Friday, July 20, 2012

The X-Factor isn't just for singers

As heartbreaking as it is for all us writers out there, a poorly written book has a chance of becoming a best-seller as much as a well-written book does.  Yup, that's right.

Before I elaborate there, I think it's good to think about what a poorly written book is.  These days, with people communicating through LOLs and LMFAOs and TTYLs and such a wide range of emoticons you can express yourself with this, a book that's written like poop takes on whole new meaning.

I could go on for a while about the North American education systems, and the writing skills of high school graduates, but that's another post, no sorry, another blog.  So when the bulk of the population doesn't know — and more importantly, doesn't care — what an adverb is, or passive voice, or a spelling mistake, well then that gives a lot of power to people who don't write clean, or have a commanding grasp of the English language, but can tell a story.

So let's think about what story-telling is.  You can have your voice, your technique, your structure, action and dialogue, a great character arc for a character that may even seem likeable. You can build tension and deliver a great reveal. In fact, you can have all of these things and then write the book well, using gorgeous turns of phrase, original description and not a grammar mistake to be found. Still, you may not have a best seller even then.

Now I'll say it again: a poorly written book has a chance of becoming a best-seller as much as a well-written book does. Why? To put it in the words of Simon Cowell, it's because of the X-Factor.

Just like one dancer can execute all the right moves, with superb technical skill, and fail at winning an audience, another dancer without a day of training can win the heart of every single person in the room. Why? Because of the X-factor. And you either got it or you don't, sugar.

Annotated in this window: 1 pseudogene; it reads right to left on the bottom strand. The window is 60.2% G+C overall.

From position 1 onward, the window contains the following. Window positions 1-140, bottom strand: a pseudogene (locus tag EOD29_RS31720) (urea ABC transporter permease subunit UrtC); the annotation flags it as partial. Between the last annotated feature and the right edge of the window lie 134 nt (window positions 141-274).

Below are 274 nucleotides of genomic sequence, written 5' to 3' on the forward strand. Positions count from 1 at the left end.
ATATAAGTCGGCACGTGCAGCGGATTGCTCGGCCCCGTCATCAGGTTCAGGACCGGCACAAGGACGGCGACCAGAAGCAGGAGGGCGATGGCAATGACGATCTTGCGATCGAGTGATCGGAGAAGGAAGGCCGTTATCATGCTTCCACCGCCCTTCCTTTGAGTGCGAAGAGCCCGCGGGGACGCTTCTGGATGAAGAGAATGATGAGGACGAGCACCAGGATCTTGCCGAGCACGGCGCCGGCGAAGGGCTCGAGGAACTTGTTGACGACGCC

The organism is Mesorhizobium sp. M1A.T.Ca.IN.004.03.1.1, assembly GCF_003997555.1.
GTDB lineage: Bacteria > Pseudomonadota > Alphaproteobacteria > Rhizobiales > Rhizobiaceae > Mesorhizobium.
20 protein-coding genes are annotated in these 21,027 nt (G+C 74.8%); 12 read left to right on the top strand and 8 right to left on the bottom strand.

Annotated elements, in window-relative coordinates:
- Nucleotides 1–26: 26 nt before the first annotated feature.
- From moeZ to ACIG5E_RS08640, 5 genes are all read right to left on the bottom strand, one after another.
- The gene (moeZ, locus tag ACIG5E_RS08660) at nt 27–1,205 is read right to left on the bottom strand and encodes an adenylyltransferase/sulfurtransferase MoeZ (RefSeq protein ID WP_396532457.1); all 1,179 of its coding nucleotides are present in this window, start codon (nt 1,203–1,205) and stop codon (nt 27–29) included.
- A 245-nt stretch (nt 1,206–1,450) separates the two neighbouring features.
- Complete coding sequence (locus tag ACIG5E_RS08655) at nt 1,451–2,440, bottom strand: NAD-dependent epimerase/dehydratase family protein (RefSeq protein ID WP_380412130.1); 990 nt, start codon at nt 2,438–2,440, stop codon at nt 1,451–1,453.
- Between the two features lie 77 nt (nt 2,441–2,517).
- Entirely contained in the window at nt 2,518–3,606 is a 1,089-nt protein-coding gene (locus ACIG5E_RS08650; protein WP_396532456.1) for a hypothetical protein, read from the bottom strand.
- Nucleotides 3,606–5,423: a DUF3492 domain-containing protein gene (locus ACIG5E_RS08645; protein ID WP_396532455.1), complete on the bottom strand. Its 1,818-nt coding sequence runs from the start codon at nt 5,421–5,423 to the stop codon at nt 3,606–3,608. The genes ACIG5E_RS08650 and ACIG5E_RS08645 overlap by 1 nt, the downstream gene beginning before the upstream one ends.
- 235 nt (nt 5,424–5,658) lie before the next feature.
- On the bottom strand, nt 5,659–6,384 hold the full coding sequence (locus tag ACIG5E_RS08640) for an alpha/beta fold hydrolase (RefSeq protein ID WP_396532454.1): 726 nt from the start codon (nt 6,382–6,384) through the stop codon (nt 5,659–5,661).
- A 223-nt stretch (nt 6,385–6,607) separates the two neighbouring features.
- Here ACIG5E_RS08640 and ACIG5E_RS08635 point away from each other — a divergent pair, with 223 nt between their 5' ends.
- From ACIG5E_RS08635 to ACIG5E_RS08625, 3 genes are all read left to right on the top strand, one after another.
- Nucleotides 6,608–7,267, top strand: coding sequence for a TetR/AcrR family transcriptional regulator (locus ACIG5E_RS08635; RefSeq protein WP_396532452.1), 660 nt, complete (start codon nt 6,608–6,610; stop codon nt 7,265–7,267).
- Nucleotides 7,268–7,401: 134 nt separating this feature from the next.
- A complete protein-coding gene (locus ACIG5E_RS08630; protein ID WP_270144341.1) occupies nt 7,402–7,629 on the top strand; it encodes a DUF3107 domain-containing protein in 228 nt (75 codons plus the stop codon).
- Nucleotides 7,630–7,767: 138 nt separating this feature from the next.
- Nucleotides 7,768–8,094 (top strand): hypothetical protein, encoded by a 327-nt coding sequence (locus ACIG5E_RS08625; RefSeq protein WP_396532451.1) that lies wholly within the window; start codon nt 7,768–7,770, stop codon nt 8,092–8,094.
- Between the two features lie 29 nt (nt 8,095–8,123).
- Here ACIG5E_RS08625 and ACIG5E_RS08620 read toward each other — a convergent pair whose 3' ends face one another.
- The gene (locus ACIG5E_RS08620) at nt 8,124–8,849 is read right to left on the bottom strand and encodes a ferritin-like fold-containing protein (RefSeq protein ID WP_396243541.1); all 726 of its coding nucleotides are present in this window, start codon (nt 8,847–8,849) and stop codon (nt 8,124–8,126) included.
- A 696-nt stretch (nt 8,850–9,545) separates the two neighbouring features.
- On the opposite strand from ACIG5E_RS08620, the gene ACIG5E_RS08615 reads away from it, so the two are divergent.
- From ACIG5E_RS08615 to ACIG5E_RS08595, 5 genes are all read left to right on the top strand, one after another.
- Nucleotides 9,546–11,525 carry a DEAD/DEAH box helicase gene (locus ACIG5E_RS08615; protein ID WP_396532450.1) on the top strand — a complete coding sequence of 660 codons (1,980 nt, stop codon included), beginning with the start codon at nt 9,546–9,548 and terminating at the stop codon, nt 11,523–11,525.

Because writing is a literary pursuit, I think that often it's not compared enough to performing and then we all miss this very important point.

The irony of the X-factor though, I think, is that as much as you can be born with a certain talent, you can also loose it. So you can perhaps not be born with something and somehow gain it. My guess is that this probably has to do something with how much you believe in yourself, how hard you work, and how much love you can put in to what you do.

Now don't throw away your Strunk and White because you think you've got the X-factor. You may only have a teeny little x. But if you equip yourself with all the right tools, work hard, put everything you've got into it, then maybe your X will grow bigger and bigger.

Or, you can have a dream about girl and a vampire talking in the woods and six months later, with no previous writing experience, have a book deal and be on your way to selling millions of copies.


  1. The thing is, with 7 billion people on the planet, there are so many varying tastes as to whats good and not good.

    What is good for some, others put it down.

    The best thing to do is just write from your heart and do what's best for yourself. If others like it great! If not, it's none of our business what other people think of us anyway.

    Great post!


    1. Thanks Marty and I totally agree! That's why I always like to believe that you should never be jealous of others' success, because you think then there's less room for you. There always is.

      And I'm all about writing from the heart!